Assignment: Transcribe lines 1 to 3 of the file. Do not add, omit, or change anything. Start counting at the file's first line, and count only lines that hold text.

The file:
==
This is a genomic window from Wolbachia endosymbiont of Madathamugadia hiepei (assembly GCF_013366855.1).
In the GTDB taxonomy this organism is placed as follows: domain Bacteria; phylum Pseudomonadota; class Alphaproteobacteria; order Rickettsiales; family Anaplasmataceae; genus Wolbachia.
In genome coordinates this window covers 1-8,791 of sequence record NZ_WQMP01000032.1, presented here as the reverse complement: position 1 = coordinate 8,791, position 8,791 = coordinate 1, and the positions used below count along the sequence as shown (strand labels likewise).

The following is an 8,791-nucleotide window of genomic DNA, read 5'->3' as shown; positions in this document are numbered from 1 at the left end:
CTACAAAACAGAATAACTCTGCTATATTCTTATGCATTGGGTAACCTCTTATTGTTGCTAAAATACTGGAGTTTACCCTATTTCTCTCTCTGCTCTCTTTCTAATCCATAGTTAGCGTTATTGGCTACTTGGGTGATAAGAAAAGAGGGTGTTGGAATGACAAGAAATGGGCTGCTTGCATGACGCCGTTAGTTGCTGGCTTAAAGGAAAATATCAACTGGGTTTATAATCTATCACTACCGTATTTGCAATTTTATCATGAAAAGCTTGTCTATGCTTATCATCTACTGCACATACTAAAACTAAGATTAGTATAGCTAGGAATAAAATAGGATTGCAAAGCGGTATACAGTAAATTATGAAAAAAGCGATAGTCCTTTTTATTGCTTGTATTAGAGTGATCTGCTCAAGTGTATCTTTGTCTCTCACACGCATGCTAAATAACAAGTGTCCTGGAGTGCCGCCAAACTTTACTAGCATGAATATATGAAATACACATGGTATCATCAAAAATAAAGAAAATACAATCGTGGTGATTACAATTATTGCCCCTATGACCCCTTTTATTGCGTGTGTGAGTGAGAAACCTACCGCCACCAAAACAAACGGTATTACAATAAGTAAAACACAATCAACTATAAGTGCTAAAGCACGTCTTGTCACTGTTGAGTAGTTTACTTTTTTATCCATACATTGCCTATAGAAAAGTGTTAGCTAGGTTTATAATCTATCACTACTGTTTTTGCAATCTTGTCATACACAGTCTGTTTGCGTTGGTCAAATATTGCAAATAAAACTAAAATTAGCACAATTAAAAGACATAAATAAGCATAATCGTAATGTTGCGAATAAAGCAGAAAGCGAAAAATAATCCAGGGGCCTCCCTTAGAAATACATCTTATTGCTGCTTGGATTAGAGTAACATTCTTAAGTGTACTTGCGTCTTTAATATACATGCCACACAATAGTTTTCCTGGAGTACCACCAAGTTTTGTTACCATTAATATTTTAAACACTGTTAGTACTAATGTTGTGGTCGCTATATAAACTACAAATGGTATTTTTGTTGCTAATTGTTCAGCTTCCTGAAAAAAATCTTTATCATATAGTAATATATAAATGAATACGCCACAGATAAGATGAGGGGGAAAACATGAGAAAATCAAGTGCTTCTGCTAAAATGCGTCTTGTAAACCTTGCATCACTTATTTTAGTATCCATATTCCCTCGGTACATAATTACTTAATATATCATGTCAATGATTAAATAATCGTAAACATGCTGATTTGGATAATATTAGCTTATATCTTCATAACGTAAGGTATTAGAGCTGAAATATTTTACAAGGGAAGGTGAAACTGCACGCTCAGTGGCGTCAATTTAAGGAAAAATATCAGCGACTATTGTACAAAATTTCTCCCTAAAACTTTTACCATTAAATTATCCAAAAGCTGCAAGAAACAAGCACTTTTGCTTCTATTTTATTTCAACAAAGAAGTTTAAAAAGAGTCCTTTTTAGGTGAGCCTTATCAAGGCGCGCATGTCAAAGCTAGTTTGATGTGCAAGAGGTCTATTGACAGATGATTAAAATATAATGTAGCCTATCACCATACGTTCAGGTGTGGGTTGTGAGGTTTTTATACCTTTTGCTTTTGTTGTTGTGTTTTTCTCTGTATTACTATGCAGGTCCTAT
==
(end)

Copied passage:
This is a genomic window from Wolbachia endosymbiont of Madathamugadia hiepei (assembly GCF_013366855.1).
In the GTDB taxonomy this organism is placed as follows: domain Bacteria; phylum Pseudomonadota; class Alphaproteobacteria; order Rickettsiales; family Anaplasmataceae; genus Wolbachia.
In genome coordinates this window covers 1-8,791 of sequence record NZ_WQMP01000032.1, presented here as the reverse complement: position 1 = coordinate 8,791, position 8,791 = coordinate 1, and the positions used below count along the sequence as shown (strand labels likewise).